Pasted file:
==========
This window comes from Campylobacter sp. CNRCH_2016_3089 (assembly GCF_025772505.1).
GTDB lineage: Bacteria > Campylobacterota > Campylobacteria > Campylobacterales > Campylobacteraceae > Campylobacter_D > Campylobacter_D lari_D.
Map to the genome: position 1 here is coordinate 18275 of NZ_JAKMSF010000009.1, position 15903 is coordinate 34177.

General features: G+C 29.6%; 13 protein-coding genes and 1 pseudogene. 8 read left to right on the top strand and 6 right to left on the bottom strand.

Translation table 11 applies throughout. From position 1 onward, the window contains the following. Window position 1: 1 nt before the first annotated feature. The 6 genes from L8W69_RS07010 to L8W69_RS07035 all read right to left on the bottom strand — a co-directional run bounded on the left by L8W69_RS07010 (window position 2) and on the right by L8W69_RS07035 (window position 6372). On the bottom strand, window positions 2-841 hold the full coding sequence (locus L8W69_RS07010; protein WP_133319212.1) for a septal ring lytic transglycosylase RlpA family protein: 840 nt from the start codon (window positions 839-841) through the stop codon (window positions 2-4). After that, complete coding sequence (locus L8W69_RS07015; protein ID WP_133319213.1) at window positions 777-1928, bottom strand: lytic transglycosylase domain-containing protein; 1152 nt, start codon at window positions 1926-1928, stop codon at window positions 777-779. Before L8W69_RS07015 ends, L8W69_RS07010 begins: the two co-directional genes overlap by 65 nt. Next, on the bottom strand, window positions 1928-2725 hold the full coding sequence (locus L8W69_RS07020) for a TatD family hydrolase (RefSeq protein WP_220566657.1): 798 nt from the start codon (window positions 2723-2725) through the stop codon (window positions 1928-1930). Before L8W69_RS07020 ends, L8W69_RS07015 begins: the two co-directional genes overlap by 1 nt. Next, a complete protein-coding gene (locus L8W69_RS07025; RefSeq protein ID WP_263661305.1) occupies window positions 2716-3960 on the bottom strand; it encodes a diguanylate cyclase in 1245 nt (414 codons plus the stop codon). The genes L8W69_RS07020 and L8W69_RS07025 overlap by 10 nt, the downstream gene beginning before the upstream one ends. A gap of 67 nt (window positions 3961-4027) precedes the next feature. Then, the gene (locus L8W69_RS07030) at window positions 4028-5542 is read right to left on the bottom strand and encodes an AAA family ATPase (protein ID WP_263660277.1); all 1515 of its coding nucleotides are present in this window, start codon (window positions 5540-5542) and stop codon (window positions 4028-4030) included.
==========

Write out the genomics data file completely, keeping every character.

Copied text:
This window comes from Campylobacter sp. CNRCH_2016_3089 (assembly GCF_025772505.1).
GTDB lineage: Bacteria > Campylobacterota > Campylobacteria > Campylobacterales > Campylobacteraceae > Campylobacter_D > Campylobacter_D lari_D.
Map to the genome: position 1 here is coordinate 18275 of NZ_JAKMSF010000009.1, position 15903 is coordinate 34177.

General features: G+C 29.6%; 13 protein-coding genes and 1 pseudogene. 8 read left to right on the top strand and 6 right to left on the bottom strand.

Translation table 11 applies throughout. From position 1 onward, the window contains the following. Window position 1: 1 nt before the first annotated feature. The 6 genes from L8W69_RS07010 to L8W69_RS07035 all read right to left on the bottom strand — a co-directional run bounded on the left by L8W69_RS07010 (window position 2) and on the right by L8W69_RS07035 (window position 6372). On the bottom strand, window positions 2-841 hold the full coding sequence (locus L8W69_RS07010; protein WP_133319212.1) for a septal ring lytic transglycosylase RlpA family protein: 840 nt from the start codon (window positions 839-841) through the stop codon (window positions 2-4). After that, complete coding sequence (locus L8W69_RS07015; protein ID WP_133319213.1) at window positions 777-1928, bottom strand: lytic transglycosylase domain-containing protein; 1152 nt, start codon at window positions 1926-1928, stop codon at window positions 777-779. Before L8W69_RS07015 ends, L8W69_RS07010 begins: the two co-directional genes overlap by 65 nt. Next, on the bottom strand, window positions 1928-2725 hold the full coding sequence (locus L8W69_RS07020) for a TatD family hydrolase (RefSeq protein WP_220566657.1): 798 nt from the start codon (window positions 2723-2725) through the stop codon (window positions 1928-1930). Before L8W69_RS07020 ends, L8W69_RS07015 begins: the two co-directional genes overlap by 1 nt. Next, a complete protein-coding gene (locus L8W69_RS07025; RefSeq protein ID WP_263661305.1) occupies window positions 2716-3960 on the bottom strand; it encodes a diguanylate cyclase in 1245 nt (414 codons plus the stop codon). The genes L8W69_RS07020 and L8W69_RS07025 overlap by 10 nt, the downstream gene beginning before the upstream one ends. A gap of 67 nt (window positions 3961-4027) precedes the next feature. Then, the gene (locus L8W69_RS07030) at window positions 4028-5542 is read right to left on the bottom strand and encodes an AAA family ATPase (protein ID WP_263660277.1); all 1515 of its coding nucleotides are present in this window, start codon (window positions 5540-5542) and stop codon (window positions 4028-4030) included.